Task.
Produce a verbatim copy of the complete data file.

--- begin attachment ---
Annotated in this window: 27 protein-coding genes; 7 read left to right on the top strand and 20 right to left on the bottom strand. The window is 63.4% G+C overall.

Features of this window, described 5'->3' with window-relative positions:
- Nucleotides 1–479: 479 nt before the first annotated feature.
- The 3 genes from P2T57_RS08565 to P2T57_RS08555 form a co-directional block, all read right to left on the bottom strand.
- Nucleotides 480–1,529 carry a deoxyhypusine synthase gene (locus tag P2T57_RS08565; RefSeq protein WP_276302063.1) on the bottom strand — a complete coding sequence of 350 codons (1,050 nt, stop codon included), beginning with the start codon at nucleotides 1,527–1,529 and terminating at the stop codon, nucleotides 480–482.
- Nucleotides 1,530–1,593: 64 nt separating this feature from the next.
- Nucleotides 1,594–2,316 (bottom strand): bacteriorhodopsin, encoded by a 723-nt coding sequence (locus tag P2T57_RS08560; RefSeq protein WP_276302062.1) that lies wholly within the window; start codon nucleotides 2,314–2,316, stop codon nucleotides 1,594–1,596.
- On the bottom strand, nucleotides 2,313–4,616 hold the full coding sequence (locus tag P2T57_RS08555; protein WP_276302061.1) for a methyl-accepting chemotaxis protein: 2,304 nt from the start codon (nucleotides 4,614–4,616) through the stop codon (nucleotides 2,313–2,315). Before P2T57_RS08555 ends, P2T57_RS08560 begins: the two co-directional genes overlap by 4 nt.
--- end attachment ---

Annotated in this window: 27 protein-coding genes; 7 read left to right on the top strand and 20 right to left on the bottom strand. The window is 63.4% G+C overall.

Features of this window, described 5'->3' with window-relative positions:
- Nucleotides 1–479: 479 nt before the first annotated feature.
- The 3 genes from P2T57_RS08565 to P2T57_RS08555 form a co-directional block, all read right to left on the bottom strand.
- Nucleotides 480–1,529 carry a deoxyhypusine synthase gene (locus tag P2T57_RS08565; RefSeq protein WP_276302063.1) on the bottom strand — a complete coding sequence of 350 codons (1,050 nt, stop codon included), beginning with the start codon at nucleotides 1,527–1,529 and terminating at the stop codon, nucleotides 480–482.
- Nucleotides 1,530–1,593: 64 nt separating this feature from the next.
- Nucleotides 1,594–2,316 (bottom strand): bacteriorhodopsin, encoded by a 723-nt coding sequence (locus tag P2T57_RS08560; RefSeq protein WP_276302062.1) that lies wholly within the window; start codon nucleotides 2,314–2,316, stop codon nucleotides 1,594–1,596.
- On the bottom strand, nucleotides 2,313–4,616 hold the full coding sequence (locus tag P2T57_RS08555; protein WP_276302061.1) for a methyl-accepting chemotaxis protein: 2,304 nt from the start codon (nucleotides 4,614–4,616) through the stop codon (nucleotides 2,313–2,315). Before P2T57_RS08555 ends, P2T57_RS08560 begins: the two co-directional genes overlap by 4 nt.